As of March 27, the United States has 85,612 recorded novel coronavirus (SARS-CoV-2) cases, making it the nation with the most known cases across the globe. Over 1,000 of its people have died. In China, Spain and Italy, the death rate is higher, however, as thousands more have succumbed to the virus.
While some scientists had predicted the US would be hit hard by the virus, others accuse the government of not acting early on in taking the threat seriously enough when it was still largely confined to China.
“The rate of new infections is doubling every three days,” said Andrew Cuomo, the governor of New York, on March 24. “You want a pat on the back for sending 400? We need 30,000,” he noted in reference to the Trump Administration dispatching additional ventilators to New York, the state hardest hit by the virus thus far.
According to US President Donald Trump, the increased number of reported cases is “a tribute to the amount of testing that we’re doing.” Vice President Mike Pence says that over 550,000 tests have been conducted nationwide.
Temporary economic reality?
Claims of joblessness skyrocketed to over 3 million last week, the highest ever in US history, passing the previous record of 695,000 in 1982 as many states shut down ‘nonessential’ business and implemented partial lockdowns.
Some officials are communicating to the American public that the current economic situation is not the norm. “This is a unique situation. People need to understand, this is not a typical downturn,” said Federal Reserve Chairman Jerome Powell. “At a certain point, we will get the spread of the virus under control… So you may well see a significant rise in unemployment, a significant decline in economic activity. But there can also be a good rebound on the other side of that.”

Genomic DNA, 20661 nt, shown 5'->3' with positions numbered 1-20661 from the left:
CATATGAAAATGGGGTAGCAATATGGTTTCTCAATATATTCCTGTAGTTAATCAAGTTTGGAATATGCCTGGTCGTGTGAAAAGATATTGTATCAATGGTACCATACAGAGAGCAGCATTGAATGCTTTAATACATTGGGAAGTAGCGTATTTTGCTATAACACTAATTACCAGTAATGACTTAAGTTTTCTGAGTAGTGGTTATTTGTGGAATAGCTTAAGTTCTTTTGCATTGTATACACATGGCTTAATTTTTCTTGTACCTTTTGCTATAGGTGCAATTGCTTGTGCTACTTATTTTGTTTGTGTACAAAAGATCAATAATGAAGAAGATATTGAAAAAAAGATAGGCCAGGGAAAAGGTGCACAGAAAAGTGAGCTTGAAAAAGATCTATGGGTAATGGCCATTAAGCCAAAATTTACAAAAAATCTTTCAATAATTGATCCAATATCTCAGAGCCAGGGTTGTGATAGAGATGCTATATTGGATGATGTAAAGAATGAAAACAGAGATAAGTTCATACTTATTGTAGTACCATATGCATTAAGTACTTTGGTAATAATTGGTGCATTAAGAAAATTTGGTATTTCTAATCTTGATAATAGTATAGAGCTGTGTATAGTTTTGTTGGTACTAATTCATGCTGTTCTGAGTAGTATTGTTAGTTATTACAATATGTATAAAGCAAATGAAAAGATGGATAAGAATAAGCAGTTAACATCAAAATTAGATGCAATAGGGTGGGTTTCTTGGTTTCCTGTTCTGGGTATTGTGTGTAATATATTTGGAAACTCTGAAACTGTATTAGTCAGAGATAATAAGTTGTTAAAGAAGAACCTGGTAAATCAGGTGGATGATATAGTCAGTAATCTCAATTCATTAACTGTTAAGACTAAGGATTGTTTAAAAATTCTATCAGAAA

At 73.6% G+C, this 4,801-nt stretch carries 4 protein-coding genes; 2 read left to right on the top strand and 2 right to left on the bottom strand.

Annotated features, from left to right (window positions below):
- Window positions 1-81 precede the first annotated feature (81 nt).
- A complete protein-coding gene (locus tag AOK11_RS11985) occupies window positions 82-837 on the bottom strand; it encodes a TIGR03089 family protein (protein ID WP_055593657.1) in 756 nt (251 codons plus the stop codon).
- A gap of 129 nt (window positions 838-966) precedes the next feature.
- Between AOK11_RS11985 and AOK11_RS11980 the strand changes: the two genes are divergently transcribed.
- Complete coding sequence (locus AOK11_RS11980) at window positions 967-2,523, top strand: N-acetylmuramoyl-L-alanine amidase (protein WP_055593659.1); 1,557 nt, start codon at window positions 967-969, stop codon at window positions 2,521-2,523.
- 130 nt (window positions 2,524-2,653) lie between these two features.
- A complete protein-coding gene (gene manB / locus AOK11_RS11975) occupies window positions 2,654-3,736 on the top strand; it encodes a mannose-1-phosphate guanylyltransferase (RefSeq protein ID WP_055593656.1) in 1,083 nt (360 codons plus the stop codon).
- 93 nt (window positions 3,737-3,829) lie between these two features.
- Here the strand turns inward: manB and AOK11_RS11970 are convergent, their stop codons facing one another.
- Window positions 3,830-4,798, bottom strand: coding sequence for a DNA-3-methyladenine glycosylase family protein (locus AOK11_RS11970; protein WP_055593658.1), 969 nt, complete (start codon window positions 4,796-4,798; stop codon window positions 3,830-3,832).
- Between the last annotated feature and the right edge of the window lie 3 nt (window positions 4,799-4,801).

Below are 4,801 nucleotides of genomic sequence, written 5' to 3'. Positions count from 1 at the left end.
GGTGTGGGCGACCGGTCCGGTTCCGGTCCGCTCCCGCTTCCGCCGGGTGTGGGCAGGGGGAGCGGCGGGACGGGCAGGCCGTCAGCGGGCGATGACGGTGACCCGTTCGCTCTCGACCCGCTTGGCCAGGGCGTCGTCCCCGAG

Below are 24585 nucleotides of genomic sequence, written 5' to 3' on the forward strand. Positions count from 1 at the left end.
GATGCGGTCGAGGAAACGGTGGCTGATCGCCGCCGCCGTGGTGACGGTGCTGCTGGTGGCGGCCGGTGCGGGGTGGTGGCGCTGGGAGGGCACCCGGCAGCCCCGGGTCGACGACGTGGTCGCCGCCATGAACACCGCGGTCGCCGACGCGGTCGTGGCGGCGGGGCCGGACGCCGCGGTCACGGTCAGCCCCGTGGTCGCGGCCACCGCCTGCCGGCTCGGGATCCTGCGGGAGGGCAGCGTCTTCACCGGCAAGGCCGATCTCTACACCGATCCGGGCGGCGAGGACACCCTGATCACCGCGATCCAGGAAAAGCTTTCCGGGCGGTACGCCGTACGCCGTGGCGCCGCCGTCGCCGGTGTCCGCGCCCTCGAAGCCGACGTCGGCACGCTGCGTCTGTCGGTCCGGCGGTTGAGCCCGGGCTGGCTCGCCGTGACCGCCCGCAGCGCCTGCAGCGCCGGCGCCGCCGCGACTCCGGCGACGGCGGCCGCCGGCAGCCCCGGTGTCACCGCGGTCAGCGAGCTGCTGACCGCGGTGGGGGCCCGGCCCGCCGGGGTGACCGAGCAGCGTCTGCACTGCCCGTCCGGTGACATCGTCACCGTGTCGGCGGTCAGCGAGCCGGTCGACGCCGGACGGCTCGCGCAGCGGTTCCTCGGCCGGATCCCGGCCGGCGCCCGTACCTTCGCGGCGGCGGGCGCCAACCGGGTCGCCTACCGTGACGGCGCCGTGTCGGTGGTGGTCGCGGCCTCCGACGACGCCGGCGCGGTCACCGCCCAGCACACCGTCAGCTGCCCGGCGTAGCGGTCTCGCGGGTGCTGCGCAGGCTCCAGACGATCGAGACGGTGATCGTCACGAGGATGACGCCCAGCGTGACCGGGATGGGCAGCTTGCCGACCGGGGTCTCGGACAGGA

US Treasury Secretary Steven Mnuchin also argues that the jobless numbers “right now aren’t relevant,” since many of these individuals should be rehired after the government’s US$2.2 trillion economic relief package is implemented.
Paul Krugman, an economist who generally advocates for strong government responses to economic uncertainty, said the current crisis is not similar to previous downturns.
“Will the stimulus bill help? Not much – because it really isn’t stimulus, nor should it be,” tweeted Krugman. “This isn’t a conventional recession, it’s more like a medically induced coma; we want workers to stay home, and give them disaster relief, which is what the bill mostly does.”
Social scientists at the Washington D.C.-based think tank, the Center for Strategic and International Studies (CSIS), have outlined their vision of what it would take to prevent the ongoing coronavirus spread in the US. In their model scenario, short-term travel bans and border closures would have little effect.
Early preventative measures, however, like quarantines and testing, are critical, as well as the need for global cooperation and strong public-private partnerships for cure and treatment innovations. “A critical ingredient for addressing pandemics is public order and obedience to protocols, rationing, and other measures that might be needed.”
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